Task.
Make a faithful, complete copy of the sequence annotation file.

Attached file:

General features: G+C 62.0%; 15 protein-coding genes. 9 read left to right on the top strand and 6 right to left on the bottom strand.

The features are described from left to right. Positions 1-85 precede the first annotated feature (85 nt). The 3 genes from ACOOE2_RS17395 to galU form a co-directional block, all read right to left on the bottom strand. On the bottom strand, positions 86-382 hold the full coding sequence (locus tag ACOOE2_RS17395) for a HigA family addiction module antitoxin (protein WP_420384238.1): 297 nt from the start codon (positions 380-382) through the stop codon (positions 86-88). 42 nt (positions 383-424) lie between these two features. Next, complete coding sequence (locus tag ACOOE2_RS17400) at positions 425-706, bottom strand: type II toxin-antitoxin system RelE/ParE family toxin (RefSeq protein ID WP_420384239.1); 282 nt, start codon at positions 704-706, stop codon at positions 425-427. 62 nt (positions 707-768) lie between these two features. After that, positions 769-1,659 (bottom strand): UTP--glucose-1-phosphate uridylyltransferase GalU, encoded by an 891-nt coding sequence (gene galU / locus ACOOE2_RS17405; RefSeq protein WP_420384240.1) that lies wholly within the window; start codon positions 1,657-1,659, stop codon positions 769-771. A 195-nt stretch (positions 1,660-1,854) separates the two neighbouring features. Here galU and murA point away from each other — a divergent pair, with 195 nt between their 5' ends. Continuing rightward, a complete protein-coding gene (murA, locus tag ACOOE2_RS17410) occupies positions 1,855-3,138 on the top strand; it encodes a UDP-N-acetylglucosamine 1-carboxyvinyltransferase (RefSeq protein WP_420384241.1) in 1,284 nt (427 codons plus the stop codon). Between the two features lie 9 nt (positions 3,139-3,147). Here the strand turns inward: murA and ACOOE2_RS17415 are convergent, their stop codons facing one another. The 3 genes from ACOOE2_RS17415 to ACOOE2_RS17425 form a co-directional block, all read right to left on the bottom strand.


General features: G+C 62.0%; 15 protein-coding genes. 9 read left to right on the top strand and 6 right to left on the bottom strand.

The features are described from left to right. Positions 1-85 precede the first annotated feature (85 nt). The 3 genes from ACOOE2_RS17395 to galU form a co-directional block, all read right to left on the bottom strand. On the bottom strand, positions 86-382 hold the full coding sequence (locus tag ACOOE2_RS17395) for a HigA family addiction module antitoxin (protein WP_420384238.1): 297 nt from the start codon (positions 380-382) through the stop codon (positions 86-88). 42 nt (positions 383-424) lie between these two features. Next, complete coding sequence (locus tag ACOOE2_RS17400) at positions 425-706, bottom strand: type II toxin-antitoxin system RelE/ParE family toxin (RefSeq protein ID WP_420384239.1); 282 nt, start codon at positions 704-706, stop codon at positions 425-427. 62 nt (positions 707-768) lie between these two features. After that, positions 769-1,659 (bottom strand): UTP--glucose-1-phosphate uridylyltransferase GalU, encoded by an 891-nt coding sequence (gene galU / locus ACOOE2_RS17405; RefSeq protein WP_420384240.1) that lies wholly within the window; start codon positions 1,657-1,659, stop codon positions 769-771. A 195-nt stretch (positions 1,660-1,854) separates the two neighbouring features. Here galU and murA point away from each other — a divergent pair, with 195 nt between their 5' ends. Continuing rightward, a complete protein-coding gene (murA, locus tag ACOOE2_RS17410) occupies positions 1,855-3,138 on the top strand; it encodes a UDP-N-acetylglucosamine 1-carboxyvinyltransferase (RefSeq protein WP_420384241.1) in 1,284 nt (427 codons plus the stop codon). Between the two features lie 9 nt (positions 3,139-3,147). Here the strand turns inward: murA and ACOOE2_RS17415 are convergent, their stop codons facing one another. The 3 genes from ACOOE2_RS17415 to ACOOE2_RS17425 form a co-directional block, all read right to left on the bottom strand.